The Azores. A location, a memory
The correspondence exchanged between the two sovereigns, Dom Carlos I of Portugal and Albert I of Monaco, highlights their efforts to bring about a major achievement: a network of meteorological observatories in the Azores.
The value of the project was apparent to Prince Albert I from the time of his first visits to these islands. Starting in 1892, following his initial scientific expeditions, he stepped up his efforts across Europe to convince scientists, diplomats, the managers of underwater cable companies and Portuguese politicians of the importance of this kind of infrastructure. Prince Albert, who wanted the Azores Meteorological Service to be granted international status, began making approaches on this issue starting in early 1898, and wrote to the French Academy of Sciences in Paris. He received zealous and discerning support from Captain Francisco Afonso Chaves, who would go on to be appointed as head of the archipelago’s meteorological service. The Prince’s early visits to Dom Carlos were above all motivated by a desire to obtain the King’s support for this enterprise. While there were differences of opinion about the status and financing of the observatories, they were eventually set up and provided all of the expected services.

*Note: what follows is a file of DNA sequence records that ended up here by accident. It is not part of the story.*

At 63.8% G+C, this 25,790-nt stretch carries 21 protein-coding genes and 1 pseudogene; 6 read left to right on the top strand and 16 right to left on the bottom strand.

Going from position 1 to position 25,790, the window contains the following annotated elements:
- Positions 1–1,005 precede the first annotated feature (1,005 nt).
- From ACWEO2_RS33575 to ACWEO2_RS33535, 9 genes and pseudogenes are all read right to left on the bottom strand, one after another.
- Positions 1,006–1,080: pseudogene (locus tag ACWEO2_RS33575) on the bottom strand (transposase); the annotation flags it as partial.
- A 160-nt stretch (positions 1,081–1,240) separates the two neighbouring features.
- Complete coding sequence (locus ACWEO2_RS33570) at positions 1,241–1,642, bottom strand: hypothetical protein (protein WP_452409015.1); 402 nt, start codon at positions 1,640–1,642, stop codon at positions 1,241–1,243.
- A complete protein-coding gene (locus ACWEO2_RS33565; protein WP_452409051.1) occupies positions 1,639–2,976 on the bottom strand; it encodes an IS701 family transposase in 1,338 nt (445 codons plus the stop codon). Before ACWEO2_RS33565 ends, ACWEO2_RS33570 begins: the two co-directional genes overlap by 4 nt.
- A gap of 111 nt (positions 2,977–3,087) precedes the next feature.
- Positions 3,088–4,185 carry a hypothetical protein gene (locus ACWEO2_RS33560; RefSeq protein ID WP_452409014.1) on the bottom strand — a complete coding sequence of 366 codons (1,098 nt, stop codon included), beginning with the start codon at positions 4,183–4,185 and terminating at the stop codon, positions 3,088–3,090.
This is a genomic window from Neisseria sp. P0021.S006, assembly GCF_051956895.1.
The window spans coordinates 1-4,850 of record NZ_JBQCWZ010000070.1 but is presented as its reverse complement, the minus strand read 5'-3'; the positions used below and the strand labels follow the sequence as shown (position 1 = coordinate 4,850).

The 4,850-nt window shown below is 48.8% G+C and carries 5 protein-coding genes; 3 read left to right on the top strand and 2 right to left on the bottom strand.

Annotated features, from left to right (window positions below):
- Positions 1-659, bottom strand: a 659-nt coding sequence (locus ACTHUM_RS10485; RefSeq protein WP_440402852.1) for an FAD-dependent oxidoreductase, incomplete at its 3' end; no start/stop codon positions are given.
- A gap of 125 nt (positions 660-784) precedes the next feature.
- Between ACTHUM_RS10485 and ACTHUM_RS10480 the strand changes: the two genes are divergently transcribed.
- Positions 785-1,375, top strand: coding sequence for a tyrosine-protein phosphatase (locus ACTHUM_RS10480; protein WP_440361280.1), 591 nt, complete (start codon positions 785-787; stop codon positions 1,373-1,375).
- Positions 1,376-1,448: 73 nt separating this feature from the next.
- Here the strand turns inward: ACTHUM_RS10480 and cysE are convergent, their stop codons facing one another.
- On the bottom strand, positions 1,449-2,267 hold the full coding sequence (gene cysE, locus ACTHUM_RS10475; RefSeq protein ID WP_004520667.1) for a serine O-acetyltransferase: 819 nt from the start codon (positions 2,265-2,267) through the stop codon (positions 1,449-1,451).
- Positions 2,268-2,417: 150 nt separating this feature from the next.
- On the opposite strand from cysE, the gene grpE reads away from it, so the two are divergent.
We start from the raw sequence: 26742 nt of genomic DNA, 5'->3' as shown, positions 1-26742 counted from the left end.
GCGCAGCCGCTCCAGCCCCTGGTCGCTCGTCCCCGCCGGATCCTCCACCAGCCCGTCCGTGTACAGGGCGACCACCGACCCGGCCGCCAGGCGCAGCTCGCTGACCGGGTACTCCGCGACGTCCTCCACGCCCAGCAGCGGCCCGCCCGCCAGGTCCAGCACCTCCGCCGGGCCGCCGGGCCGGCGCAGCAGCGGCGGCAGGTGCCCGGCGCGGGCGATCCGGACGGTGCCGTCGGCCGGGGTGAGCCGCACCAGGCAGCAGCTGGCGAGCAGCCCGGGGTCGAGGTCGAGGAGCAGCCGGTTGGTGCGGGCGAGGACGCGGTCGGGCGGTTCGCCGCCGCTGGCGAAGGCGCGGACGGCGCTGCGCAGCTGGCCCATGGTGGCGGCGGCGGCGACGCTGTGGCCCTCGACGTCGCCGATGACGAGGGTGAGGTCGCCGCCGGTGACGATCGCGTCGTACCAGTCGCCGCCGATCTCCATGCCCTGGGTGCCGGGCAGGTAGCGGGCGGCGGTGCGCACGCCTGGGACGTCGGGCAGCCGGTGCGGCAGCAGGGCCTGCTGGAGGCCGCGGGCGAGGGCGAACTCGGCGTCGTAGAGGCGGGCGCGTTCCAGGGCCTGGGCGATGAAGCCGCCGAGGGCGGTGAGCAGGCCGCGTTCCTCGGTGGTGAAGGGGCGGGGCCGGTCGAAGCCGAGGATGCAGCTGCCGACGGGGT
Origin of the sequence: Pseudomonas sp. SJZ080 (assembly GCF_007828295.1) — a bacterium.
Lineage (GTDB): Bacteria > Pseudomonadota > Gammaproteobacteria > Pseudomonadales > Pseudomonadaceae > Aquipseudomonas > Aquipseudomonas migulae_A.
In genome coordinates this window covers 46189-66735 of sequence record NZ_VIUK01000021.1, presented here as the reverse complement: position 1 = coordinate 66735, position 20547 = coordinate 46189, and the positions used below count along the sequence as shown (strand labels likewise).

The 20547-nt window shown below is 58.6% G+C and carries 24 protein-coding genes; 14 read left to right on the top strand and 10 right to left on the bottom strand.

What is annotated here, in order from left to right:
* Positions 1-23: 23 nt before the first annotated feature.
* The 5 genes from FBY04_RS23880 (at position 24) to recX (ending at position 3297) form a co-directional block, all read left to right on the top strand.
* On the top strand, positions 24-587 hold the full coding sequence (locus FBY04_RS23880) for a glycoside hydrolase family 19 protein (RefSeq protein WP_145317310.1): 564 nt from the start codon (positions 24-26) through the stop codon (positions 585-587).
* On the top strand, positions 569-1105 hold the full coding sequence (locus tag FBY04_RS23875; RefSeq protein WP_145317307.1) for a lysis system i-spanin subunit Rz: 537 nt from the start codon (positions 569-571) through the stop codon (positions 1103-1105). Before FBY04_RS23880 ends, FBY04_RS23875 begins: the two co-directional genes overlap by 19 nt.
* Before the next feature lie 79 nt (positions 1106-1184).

On 29 June 1901, the foundation stone for the Horta meteorological observatory was laid on Faial Island in the Azores. It was named the Prince Albert I of Monaco Observatory on 23 September 1923.
“But oceanography is not the only connection that brought me closer to Portugal. There was also the establishment of the meteorological observatories in the Azores, which I worked on with your father, the King, and which, due to their general importance, must be promoted as much as possible [...]”, letter from Prince Albert to King Manuel, Monaco, 25 February 1910, handwritten copy, APM, C.725.